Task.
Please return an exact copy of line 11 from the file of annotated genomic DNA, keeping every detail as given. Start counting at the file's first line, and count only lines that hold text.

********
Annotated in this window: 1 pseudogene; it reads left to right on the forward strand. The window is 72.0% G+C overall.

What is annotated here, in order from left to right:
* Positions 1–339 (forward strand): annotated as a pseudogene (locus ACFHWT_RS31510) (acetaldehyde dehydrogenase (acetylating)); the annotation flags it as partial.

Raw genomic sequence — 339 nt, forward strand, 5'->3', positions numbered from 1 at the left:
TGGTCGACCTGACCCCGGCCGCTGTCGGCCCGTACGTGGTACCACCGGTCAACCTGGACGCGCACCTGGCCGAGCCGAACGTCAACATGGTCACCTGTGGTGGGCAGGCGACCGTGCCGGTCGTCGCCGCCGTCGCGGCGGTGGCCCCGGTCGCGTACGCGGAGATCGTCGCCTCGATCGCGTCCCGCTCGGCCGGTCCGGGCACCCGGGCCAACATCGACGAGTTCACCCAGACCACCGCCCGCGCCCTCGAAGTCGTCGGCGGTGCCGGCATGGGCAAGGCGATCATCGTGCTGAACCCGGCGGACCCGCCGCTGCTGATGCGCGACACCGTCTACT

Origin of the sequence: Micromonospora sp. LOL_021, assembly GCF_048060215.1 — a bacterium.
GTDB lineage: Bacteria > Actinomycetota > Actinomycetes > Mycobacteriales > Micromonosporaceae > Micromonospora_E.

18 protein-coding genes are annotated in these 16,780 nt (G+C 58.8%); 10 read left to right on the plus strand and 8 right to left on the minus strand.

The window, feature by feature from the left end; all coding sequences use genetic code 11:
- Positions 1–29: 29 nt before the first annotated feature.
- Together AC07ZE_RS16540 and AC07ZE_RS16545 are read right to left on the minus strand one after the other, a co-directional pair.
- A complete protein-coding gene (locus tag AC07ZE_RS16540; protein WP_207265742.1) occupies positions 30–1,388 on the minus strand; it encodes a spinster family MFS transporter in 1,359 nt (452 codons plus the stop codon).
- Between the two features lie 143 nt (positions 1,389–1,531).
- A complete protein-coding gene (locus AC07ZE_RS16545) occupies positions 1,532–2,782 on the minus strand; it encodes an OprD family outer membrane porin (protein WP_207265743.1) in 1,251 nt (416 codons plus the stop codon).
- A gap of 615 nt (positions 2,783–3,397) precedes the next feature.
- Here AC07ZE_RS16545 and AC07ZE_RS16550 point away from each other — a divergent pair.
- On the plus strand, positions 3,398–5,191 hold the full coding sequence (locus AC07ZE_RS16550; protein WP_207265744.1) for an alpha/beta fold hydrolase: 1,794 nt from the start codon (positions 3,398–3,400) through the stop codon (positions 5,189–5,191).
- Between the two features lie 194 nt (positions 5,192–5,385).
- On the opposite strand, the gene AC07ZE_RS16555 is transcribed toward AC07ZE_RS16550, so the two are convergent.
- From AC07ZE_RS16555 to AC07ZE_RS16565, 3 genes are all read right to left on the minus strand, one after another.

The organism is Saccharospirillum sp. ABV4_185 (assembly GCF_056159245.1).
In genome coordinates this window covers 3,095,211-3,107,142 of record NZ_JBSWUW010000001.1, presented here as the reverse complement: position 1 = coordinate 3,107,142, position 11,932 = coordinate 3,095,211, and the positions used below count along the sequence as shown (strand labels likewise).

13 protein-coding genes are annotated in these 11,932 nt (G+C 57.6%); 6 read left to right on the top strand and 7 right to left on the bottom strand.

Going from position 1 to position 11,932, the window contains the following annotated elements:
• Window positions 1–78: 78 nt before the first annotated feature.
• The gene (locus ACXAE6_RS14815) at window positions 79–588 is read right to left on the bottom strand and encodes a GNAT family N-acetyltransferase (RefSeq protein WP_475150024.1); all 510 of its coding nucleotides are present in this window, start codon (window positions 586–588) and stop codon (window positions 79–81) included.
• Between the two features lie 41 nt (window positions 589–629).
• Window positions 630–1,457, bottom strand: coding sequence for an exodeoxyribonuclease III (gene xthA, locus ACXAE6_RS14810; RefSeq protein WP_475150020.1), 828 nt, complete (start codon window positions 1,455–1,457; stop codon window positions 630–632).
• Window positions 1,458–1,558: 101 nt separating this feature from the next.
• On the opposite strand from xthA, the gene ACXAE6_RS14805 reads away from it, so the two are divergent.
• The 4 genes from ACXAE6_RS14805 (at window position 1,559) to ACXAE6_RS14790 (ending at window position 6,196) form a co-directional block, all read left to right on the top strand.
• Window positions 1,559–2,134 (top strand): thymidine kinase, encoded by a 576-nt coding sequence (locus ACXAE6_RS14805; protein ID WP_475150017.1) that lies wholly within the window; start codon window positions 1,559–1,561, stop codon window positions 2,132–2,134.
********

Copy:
- Together AC07ZE_RS16540 and AC07ZE_RS16545 are read right to left on the minus strand one after the other, a co-directional pair.